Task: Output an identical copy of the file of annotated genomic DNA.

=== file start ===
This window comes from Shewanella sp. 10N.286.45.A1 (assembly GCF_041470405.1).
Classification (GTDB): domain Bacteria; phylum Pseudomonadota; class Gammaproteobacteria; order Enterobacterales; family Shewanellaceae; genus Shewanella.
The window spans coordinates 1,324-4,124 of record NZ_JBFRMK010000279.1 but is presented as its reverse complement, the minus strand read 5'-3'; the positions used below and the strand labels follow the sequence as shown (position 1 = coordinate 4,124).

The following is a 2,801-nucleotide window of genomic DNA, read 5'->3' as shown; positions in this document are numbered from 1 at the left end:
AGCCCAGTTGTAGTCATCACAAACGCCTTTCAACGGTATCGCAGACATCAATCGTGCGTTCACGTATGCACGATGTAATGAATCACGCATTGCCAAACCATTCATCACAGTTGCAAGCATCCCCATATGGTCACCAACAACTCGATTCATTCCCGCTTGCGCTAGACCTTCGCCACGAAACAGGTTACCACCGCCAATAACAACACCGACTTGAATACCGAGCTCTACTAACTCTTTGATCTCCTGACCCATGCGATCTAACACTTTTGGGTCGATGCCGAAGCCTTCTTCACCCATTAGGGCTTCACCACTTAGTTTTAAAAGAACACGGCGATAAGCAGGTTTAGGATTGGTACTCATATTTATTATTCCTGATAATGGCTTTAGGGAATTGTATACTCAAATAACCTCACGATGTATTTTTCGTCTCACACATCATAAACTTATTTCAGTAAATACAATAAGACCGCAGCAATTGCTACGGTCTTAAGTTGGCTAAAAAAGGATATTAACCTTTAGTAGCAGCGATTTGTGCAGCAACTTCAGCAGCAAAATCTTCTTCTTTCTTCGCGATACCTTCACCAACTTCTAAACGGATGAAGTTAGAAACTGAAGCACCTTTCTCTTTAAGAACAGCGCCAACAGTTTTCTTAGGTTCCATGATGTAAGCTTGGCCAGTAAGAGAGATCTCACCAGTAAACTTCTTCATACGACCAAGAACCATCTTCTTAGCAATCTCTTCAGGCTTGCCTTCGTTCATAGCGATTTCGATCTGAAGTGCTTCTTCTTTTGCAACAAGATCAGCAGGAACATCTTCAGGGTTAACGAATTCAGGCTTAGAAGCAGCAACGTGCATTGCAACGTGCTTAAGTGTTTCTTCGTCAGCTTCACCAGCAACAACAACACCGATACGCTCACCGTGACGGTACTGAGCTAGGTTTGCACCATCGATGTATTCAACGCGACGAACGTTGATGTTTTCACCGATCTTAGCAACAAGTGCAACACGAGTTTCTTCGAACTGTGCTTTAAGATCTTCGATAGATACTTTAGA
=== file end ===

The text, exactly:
This window comes from Shewanella sp. 10N.286.45.A1 (assembly GCF_041470405.1).
Classification (GTDB): domain Bacteria; phylum Pseudomonadota; class Gammaproteobacteria; order Enterobacterales; family Shewanellaceae; genus Shewanella.
The window spans coordinates 1,324-4,124 of record NZ_JBFRMK010000279.1 but is presented as its reverse complement, the minus strand read 5'-3'; the positions used below and the strand labels follow the sequence as shown (position 1 = coordinate 4,124).

The following is a 2,801-nucleotide window of genomic DNA, read 5'->3' as shown; positions in this document are numbered from 1 at the left end:
AGCCCAGTTGTAGTCATCACAAACGCCTTTCAACGGTATCGCAGACATCAATCGTGCGTTCACGTATGCACGATGTAATGAATCACGCATTGCCAAACCATTCATCACAGTTGCAAGCATCCCCATATGGTCACCAACAACTCGATTCATTCCCGCTTGCGCTAGACCTTCGCCACGAAACAGGTTACCACCGCCAATAACAACACCGACTTGAATACCGAGCTCTACTAACTCTTTGATCTCCTGACCCATGCGATCTAACACTTTTGGGTCGATGCCGAAGCCTTCTTCACCCATTAGGGCTTCACCACTTAGTTTTAAAAGAACACGGCGATAAGCAGGTTTAGGATTGGTACTCATATTTATTATTCCTGATAATGGCTTTAGGGAATTGTATACTCAAATAACCTCACGATGTATTTTTCGTCTCACACATCATAAACTTATTTCAGTAAATACAATAAGACCGCAGCAATTGCTACGGTCTTAAGTTGGCTAAAAAAGGATATTAACCTTTAGTAGCAGCGATTTGTGCAGCAACTTCAGCAGCAAAATCTTCTTCTTTCTTCGCGATACCTTCACCAACTTCTAAACGGATGAAGTTAGAAACTGAAGCACCTTTCTCTTTAAGAACAGCGCCAACAGTTTTCTTAGGTTCCATGATGTAAGCTTGGCCAGTAAGAGAGATCTCACCAGTAAACTTCTTCATACGACCAAGAACCATCTTCTTAGCAATCTCTTCAGGCTTGCCTTCGTTCATAGCGATTTCGATCTGAAGTGCTTCTTCTTTTGCAACAAGATCAGCAGGAACATCTTCAGGGTTAACGAATTCAGGCTTAGAAGCAGCAACGTGCATTGCAACGTGCTTAAGTGTTTCTTCGTCAGCTTCACCAGCAACAACAACACCGATACGCTCACCGTGACGGTACTGAGCTAGGTTTGCACCATCGATGTATTCAACGCGACGAACGTTGATGTTTTCACCGATCTTAGCAACAAGTGCAACACGAGTTTCTTCGAACTGTGCTTTAAGATCTTCGATAGATACTTTAGA